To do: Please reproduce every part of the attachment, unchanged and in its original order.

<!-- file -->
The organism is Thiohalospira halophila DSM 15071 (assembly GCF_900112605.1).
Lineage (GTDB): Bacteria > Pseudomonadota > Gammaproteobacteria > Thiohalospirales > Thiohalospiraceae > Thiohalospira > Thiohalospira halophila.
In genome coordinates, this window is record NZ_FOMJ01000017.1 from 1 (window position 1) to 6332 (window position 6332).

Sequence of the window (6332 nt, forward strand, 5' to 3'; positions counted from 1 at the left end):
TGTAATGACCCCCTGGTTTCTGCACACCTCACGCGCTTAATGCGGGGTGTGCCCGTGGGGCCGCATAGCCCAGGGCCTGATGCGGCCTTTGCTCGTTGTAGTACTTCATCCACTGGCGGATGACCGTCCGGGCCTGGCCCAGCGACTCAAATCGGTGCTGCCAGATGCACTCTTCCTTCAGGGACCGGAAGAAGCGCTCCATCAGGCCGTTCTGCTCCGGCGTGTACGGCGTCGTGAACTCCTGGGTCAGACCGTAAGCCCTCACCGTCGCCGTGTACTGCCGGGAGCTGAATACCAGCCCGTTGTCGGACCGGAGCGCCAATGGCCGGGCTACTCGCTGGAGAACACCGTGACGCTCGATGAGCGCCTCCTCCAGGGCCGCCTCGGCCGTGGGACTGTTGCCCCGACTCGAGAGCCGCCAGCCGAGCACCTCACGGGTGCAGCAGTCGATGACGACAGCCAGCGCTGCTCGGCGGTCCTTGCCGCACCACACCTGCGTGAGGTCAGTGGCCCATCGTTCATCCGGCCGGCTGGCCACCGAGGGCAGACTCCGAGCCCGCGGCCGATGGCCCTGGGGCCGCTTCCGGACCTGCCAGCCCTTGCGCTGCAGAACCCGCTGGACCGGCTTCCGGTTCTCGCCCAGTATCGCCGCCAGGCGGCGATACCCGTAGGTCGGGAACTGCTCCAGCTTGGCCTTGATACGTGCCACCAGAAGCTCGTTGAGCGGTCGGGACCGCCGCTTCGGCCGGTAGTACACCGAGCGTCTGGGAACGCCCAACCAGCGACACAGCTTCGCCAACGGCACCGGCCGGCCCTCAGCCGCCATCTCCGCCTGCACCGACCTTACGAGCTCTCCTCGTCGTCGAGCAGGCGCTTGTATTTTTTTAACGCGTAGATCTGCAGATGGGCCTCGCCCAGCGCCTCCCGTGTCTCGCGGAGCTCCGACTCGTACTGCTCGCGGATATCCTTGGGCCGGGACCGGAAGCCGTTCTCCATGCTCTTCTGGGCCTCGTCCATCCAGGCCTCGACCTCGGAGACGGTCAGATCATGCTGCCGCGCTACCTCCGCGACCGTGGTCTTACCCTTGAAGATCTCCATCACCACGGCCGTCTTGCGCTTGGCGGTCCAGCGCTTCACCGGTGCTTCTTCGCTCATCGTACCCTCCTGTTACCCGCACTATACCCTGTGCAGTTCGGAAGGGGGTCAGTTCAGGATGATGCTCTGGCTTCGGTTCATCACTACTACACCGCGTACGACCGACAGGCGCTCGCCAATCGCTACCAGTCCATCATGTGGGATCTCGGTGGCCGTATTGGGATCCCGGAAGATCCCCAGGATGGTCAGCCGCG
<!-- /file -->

The organism is Thiohalospira halophila DSM 15071 (assembly GCF_900112605.1).
Lineage (GTDB): Bacteria > Pseudomonadota > Gammaproteobacteria > Thiohalospirales > Thiohalospiraceae > Thiohalospira > Thiohalospira halophila.
In genome coordinates, this window is record NZ_FOMJ01000017.1 from 1 (window position 1) to 6332 (window position 6332).

Sequence of the window (6332 nt, forward strand, 5' to 3'; positions counted from 1 at the left end):
TGTAATGACCCCCTGGTTTCTGCACACCTCACGCGCTTAATGCGGGGTGTGCCCGTGGGGCCGCATAGCCCAGGGCCTGATGCGGCCTTTGCTCGTTGTAGTACTTCATCCACTGGCGGATGACCGTCCGGGCCTGGCCCAGCGACTCAAATCGGTGCTGCCAGATGCACTCTTCCTTCAGGGACCGGAAGAAGCGCTCCATCAGGCCGTTCTGCTCCGGCGTGTACGGCGTCGTGAACTCCTGGGTCAGACCGTAAGCCCTCACCGTCGCCGTGTACTGCCGGGAGCTGAATACCAGCCCGTTGTCGGACCGGAGCGCCAATGGCCGGGCTACTCGCTGGAGAACACCGTGACGCTCGATGAGCGCCTCCTCCAGGGCCGCCTCGGCCGTGGGACTGTTGCCCCGACTCGAGAGCCGCCAGCCGAGCACCTCACGGGTGCAGCAGTCGATGACGACAGCCAGCGCTGCTCGGCGGTCCTTGCCGCACCACACCTGCGTGAGGTCAGTGGCCCATCGTTCATCCGGCCGGCTGGCCACCGAGGGCAGACTCCGAGCCCGCGGCCGATGGCCCTGGGGCCGCTTCCGGACCTGCCAGCCCTTGCGCTGCAGAACCCGCTGGACCGGCTTCCGGTTCTCGCCCAGTATCGCCGCCAGGCGGCGATACCCGTAGGTCGGGAACTGCTCCAGCTTGGCCTTGATACGTGCCACCAGAAGCTCGTTGAGCGGTCGGGACCGCCGCTTCGGCCGGTAGTACACCGAGCGTCTGGGAACGCCCAACCAGCGACACAGCTTCGCCAACGGCACCGGCCGGCCCTCAGCCGCCATCTCCGCCTGCACCGACCTTACGAGCTCTCCTCGTCGTCGAGCAGGCGCTTGTATTTTTTTAACGCGTAGATCTGCAGATGGGCCTCGCCCAGCGCCTCCCGTGTCTCGCGGAGCTCCGACTCGTACTGCTCGCGGATATCCTTGGGCCGGGACCGGAAGCCGTTCTCCATGCTCTTCTGGGCCTCGTCCATCCAGGCCTCGACCTCGGAGACGGTCAGATCATGCTGCCGCGCTACCTCCGCGACCGTGGTCTTACCCTTGAAGATCTCCATCACCACGGCCGTCTTGCGCTTGGCGGTCCAGCGCTTCACCGGTGCTTCTTCGCTCATCGTACCCTCCTGTTACCCGCACTATACCCTGTGCAGTTCGGAAGGGGGTCAGTTCAGGATGATGCTCTGGCTTCGGTTCATCACTACTACACCGCGTACGACCGACAGGCGCTCGCCAATCGCTACCAGTCCATCATGTGGGATCTCGGTGGCCGTATTGGGATCCCGGAAGATCCCCAGGATGGTCAGCCGCG